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Kyphosis is the term used to describe an abnormal outward curvature of the spine. If severe, the condition can contribute to a “hunchback” appearance, and may require spine surgery for treatment.


types of kyphosis

A certain degree of curvature is normal in the human spine. In fact, the gentle inward and outward curves of the neck, upper back and lower back are necessary for keeping the body properly balanced and aligned over the pelvis. Kyphotic curves are the outward curves; those that curve inward are called lordotic. The term kyphosis is generally used to describe an excessive outward curve, or rounding, of the spine. Again, some kyphosis is normal – typically 20-50 degrees; curves greater than 50 degrees are considered abnormal. A spine with kyphosis can look normal, or it can develop a “humpback” appearance.

Mild kyphosis may cause few problems; however, severe kyphotic curvature can affect the lungs, nerves and other tissues and organs, causing pain and other problems. There are several types of kyphosis, and the condition can be found in children, adolescents and adults.

Postural kyphosis, or postural roundback, is the most common form of kyphosis and is often attributed to poor posture. Habitually “slouching” can stretch spinal ligaments and contribute to abnormal vertebral formation. The condition usually appears during adolescence, and is more common in girls than boys. Postural kyphosis is marked by a smooth, flexible curve that is not typically associated with pain, and usually doesn’t lead to problems later in life.

Scheueremann's kyphosis most commonly develops in teenage boys. It is characterized by a short, sharp curvature in the middle part of the upper spine, and may be associated with aching back pain. This type of kyphosis tends to be rigid on clinical examination. A mild degree of scoliosis is common in adolescents with Scheueremann's kyphosis.

Congenital kyphosis can be caused by a malformation of the spinal column during fetal development. Several vertebrae may be fused together or the bones may not form properly. This type of kyphosis may worsen as the child grows. Disorders that can contribute to kyphosis in adults include:

  • Osteoporosis, which can lead to vertebral compression fractures of the spine;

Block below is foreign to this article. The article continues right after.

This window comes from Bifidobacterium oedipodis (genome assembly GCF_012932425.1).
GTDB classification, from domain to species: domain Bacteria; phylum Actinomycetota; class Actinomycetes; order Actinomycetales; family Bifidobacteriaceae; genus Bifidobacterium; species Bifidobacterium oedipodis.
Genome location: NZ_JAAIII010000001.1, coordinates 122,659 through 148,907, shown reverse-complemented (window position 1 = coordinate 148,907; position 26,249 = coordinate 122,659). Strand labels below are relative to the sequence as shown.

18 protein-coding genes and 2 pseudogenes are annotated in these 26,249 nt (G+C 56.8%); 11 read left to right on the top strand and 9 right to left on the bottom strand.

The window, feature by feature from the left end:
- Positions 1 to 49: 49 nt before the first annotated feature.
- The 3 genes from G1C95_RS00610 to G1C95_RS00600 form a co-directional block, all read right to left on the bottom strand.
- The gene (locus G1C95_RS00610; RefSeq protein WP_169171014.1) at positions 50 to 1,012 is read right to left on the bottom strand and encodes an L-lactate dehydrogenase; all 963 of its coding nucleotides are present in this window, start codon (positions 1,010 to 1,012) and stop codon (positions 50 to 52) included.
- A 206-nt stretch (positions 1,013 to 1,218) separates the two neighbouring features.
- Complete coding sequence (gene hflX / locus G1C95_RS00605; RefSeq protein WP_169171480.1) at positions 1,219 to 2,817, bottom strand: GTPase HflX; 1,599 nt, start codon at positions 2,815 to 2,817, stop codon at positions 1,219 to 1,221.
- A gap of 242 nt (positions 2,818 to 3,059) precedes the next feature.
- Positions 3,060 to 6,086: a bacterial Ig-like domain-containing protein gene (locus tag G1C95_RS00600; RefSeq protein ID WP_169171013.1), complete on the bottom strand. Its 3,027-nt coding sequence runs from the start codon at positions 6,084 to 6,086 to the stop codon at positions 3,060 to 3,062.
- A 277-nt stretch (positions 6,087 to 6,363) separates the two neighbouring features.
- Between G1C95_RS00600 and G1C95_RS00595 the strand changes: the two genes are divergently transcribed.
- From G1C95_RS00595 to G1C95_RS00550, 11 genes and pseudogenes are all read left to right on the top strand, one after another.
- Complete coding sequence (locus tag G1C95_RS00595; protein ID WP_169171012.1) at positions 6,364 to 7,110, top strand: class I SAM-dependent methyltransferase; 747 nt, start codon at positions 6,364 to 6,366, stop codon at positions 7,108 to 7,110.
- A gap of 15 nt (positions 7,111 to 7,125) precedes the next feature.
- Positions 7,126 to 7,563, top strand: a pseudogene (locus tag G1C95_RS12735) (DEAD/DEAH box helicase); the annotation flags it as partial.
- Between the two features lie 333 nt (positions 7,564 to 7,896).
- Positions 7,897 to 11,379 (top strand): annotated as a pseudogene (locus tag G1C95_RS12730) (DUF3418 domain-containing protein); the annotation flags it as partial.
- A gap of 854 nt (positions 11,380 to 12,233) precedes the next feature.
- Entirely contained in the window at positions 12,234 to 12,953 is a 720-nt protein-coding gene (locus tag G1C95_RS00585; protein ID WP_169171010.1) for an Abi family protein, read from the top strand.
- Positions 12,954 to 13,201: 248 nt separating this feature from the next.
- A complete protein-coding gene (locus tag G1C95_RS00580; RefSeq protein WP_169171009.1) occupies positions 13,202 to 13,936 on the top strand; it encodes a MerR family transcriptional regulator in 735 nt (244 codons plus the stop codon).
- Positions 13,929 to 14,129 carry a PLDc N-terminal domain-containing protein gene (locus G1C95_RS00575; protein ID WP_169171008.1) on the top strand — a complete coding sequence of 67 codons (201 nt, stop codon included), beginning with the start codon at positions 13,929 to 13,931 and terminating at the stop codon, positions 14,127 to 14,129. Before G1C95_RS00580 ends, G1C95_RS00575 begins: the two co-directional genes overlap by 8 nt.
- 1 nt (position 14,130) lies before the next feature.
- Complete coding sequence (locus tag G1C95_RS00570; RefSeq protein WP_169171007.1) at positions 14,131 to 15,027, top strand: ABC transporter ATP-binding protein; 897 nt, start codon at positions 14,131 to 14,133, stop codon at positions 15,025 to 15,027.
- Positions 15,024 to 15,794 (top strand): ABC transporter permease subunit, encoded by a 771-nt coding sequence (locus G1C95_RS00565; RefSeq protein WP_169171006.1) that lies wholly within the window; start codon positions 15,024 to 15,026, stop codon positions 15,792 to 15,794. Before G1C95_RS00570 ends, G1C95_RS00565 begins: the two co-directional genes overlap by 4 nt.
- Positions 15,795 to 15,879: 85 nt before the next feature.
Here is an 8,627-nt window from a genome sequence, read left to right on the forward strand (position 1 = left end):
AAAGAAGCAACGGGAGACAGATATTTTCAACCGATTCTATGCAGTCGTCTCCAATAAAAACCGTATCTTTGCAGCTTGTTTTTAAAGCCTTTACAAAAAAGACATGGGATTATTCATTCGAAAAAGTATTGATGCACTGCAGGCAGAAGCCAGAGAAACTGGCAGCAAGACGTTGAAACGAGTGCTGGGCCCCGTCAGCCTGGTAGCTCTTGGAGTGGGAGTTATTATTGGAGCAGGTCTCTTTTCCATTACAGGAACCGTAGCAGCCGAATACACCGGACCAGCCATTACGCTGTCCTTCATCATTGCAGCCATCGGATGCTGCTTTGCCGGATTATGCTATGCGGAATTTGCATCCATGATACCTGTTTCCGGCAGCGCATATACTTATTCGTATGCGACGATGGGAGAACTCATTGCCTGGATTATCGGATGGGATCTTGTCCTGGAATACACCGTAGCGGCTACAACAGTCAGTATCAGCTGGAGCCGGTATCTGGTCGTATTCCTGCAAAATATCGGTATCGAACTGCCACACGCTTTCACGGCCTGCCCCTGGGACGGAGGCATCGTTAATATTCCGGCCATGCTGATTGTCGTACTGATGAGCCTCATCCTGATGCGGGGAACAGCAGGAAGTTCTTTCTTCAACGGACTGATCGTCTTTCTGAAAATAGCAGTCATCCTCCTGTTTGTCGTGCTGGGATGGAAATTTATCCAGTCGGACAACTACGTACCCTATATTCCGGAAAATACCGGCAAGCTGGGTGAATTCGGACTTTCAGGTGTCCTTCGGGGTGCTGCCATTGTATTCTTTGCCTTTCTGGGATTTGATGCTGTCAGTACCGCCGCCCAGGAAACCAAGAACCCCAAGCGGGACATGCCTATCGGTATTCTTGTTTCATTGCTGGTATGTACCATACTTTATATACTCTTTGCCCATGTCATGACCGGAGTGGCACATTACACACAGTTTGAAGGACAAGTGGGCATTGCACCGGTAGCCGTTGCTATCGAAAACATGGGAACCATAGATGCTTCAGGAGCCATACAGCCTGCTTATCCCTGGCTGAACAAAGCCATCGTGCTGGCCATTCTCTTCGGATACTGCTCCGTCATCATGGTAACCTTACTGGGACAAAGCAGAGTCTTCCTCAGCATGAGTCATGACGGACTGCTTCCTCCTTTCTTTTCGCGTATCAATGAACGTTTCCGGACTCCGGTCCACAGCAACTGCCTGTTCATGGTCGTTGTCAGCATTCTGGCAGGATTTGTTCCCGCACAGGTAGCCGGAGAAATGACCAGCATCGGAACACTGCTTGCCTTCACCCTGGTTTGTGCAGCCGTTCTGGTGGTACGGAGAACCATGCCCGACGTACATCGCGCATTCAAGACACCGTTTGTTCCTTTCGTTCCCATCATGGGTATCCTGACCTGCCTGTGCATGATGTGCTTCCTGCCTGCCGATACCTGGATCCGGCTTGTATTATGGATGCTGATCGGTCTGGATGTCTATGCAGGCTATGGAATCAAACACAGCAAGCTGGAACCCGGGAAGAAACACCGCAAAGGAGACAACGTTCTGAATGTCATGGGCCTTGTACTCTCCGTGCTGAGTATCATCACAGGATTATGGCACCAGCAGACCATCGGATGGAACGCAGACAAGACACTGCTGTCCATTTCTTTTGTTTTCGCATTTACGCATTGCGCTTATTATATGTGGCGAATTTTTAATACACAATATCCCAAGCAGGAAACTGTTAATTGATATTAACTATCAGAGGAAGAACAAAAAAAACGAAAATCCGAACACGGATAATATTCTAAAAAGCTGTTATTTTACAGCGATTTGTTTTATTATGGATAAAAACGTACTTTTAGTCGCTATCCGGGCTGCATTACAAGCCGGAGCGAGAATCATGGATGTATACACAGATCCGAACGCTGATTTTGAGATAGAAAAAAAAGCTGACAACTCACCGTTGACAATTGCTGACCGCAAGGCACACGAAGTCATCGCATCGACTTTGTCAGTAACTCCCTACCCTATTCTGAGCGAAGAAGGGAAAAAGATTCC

• Degenerative spinal conditions, such as arthritis
  • Infections
  • Tumors
  • Spina bifida
  • Paralytic diseases such as cerebral palsy and polio, which can stiffen the bones of the spine
  • Connective tissue disorders, such as Marfan syndrome
  • Trauma


The symptoms of kyphosis may include:

  • Slouching posture or hunchback
  • Mild back pain
  • Spinal stiffness or tenderness
  • Fatigue

In mild cases, kyphosis may produce no noticeable signs or symptoms.


To determine whether kyphosis is present, your doctor will conduct a thorough examination of your back to check for an abnormal curvature. If kyphosis is suspected, your doctor will do a spinal x-ray to determine the severity of the curve and to check for any deformity in the vertebrae. If your doctor suspects a tumor or infection, he or she may request an MRI (magnetic resonance imaging) of your spine. Your doctor will also check to see if you’re experiencing any neurological changes (weakness, paralysis, or impaired sensation) below the level of the curve. To determine whether the curve is affecting your breathing, your doctor also may conduct tests to check your pulmonary function.

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Treatment Options

Treatment decisions regarding kyphosis are based upon the patient’s age and physical condition, the cause of the curvature, the degree of deformity, the risk of progression and the severity of symptoms associated with the kyphosis. Treatment options for kyphosis include observation, exercise/physical therapy, bracing or surgery.

Surgical treatment is reserved for severe curves and in instances where non-surgical therapies have failed to provide sufficient symptom relief over a reasonable length of time. Surgical treatment consists of both a correction of the deformity using spinal instrumentation and fusion of the involved portion of the spine to prevent progression.